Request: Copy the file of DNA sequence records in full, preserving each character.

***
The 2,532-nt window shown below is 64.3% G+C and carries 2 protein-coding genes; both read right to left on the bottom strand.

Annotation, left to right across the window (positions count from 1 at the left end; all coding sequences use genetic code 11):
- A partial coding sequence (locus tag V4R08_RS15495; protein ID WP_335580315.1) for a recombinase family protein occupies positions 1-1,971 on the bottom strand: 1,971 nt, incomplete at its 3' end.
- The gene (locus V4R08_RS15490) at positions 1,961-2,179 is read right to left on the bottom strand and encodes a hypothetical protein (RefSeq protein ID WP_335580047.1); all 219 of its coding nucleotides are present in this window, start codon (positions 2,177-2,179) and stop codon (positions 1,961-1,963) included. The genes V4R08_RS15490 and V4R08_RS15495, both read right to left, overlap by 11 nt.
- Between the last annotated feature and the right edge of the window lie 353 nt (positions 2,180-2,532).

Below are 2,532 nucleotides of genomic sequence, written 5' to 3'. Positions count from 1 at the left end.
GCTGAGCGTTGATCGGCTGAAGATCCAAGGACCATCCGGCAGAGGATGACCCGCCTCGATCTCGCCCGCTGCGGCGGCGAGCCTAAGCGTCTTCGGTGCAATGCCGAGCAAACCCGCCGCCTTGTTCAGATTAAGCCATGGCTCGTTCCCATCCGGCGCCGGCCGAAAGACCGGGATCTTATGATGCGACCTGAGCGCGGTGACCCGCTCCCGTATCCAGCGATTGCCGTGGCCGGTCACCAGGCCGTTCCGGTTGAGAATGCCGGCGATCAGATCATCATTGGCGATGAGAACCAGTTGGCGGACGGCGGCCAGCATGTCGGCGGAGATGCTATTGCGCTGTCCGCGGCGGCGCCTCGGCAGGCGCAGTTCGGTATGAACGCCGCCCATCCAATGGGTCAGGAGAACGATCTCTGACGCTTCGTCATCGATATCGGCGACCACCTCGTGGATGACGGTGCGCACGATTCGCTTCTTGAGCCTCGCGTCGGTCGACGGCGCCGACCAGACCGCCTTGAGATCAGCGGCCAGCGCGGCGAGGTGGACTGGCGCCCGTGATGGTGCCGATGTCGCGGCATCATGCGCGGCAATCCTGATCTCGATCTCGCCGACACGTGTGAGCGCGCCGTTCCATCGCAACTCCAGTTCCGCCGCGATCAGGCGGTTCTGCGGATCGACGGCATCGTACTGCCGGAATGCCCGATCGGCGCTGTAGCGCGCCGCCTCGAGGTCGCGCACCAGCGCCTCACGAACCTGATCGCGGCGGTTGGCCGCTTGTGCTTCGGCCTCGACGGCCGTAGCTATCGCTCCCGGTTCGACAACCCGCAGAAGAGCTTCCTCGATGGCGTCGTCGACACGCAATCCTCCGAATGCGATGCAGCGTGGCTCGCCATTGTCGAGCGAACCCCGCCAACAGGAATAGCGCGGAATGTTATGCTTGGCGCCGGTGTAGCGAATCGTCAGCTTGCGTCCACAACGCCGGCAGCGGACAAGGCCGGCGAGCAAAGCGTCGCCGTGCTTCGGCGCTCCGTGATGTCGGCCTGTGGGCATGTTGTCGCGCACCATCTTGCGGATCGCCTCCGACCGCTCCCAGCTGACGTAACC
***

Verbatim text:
The 2,532-nt window shown below is 64.3% G+C and carries 2 protein-coding genes; both read right to left on the bottom strand.

Annotation, left to right across the window (positions count from 1 at the left end; all coding sequences use genetic code 11):
- A partial coding sequence (locus tag V4R08_RS15495; protein ID WP_335580315.1) for a recombinase family protein occupies positions 1-1,971 on the bottom strand: 1,971 nt, incomplete at its 3' end.
- The gene (locus V4R08_RS15490) at positions 1,961-2,179 is read right to left on the bottom strand and encodes a hypothetical protein (RefSeq protein ID WP_335580047.1); all 219 of its coding nucleotides are present in this window, start codon (positions 2,177-2,179) and stop codon (positions 1,961-1,963) included. The genes V4R08_RS15490 and V4R08_RS15495, both read right to left, overlap by 11 nt.
- Between the last annotated feature and the right edge of the window lie 353 nt (positions 2,180-2,532).

Below are 2,532 nucleotides of genomic sequence, written 5' to 3'. Positions count from 1 at the left end.
GCTGAGCGTTGATCGGCTGAAGATCCAAGGACCATCCGGCAGAGGATGACCCGCCTCGATCTCGCCCGCTGCGGCGGCGAGCCTAAGCGTCTTCGGTGCAATGCCGAGCAAACCCGCCGCCTTGTTCAGATTAAGCCATGGCTCGTTCCCATCCGGCGCCGGCCGAAAGACCGGGATCTTATGATGCGACCTGAGCGCGGTGACCCGCTCCCGTATCCAGCGATTGCCGTGGCCGGTCACCAGGCCGTTCCGGTTGAGAATGCCGGCGATCAGATCATCATTGGCGATGAGAACCAGTTGGCGGACGGCGGCCAGCATGTCGGCGGAGATGCTATTGCGCTGTCCGCGGCGGCGCCTCGGCAGGCGCAGTTCGGTATGAACGCCGCCCATCCAATGGGTCAGGAGAACGATCTCTGACGCTTCGTCATCGATATCGGCGACCACCTCGTGGATGACGGTGCGCACGATTCGCTTCTTGAGCCTCGCGTCGGTCGACGGCGCCGACCAGACCGCCTTGAGATCAGCGGCCAGCGCGGCGAGGTGGACTGGCGCCCGTGATGGTGCCGATGTCGCGGCATCATGCGCGGCAATCCTGATCTCGATCTCGCCGACACGTGTGAGCGCGCCGTTCCATCGCAACTCCAGTTCCGCCGCGATCAGGCGGTTCTGCGGATCGACGGCATCGTACTGCCGGAATGCCCGATCGGCGCTGTAGCGCGCCGCCTCGAGGTCGCGCACCAGCGCCTCACGAACCTGATCGCGGCGGTTGGCCGCTTGTGCTTCGGCCTCGACGGCCGTAGCTATCGCTCCCGGTTCGACAACCCGCAGAAGAGCTTCCTCGATGGCGTCGTCGACACGCAATCCTCCGAATGCGATGCAGCGTGGCTCGCCATTGTCGAGCGAACCCCGCCAACAGGAATAGCGCGGAATGTTATGCTTGGCGCCGGTGTAGCGAATCGTCAGCTTGCGTCCACAACGCCGGCAGCGGACAAGGCCGGCGAGCAAAGCGTCGCCGTGCTTCGGCGCTCCGTGATGTCGGCCTGTGGGCATGTTGTCGCGCACCATCTTGCGGATCGCCTCCGACCGCTCCCAGCTGACGTAACC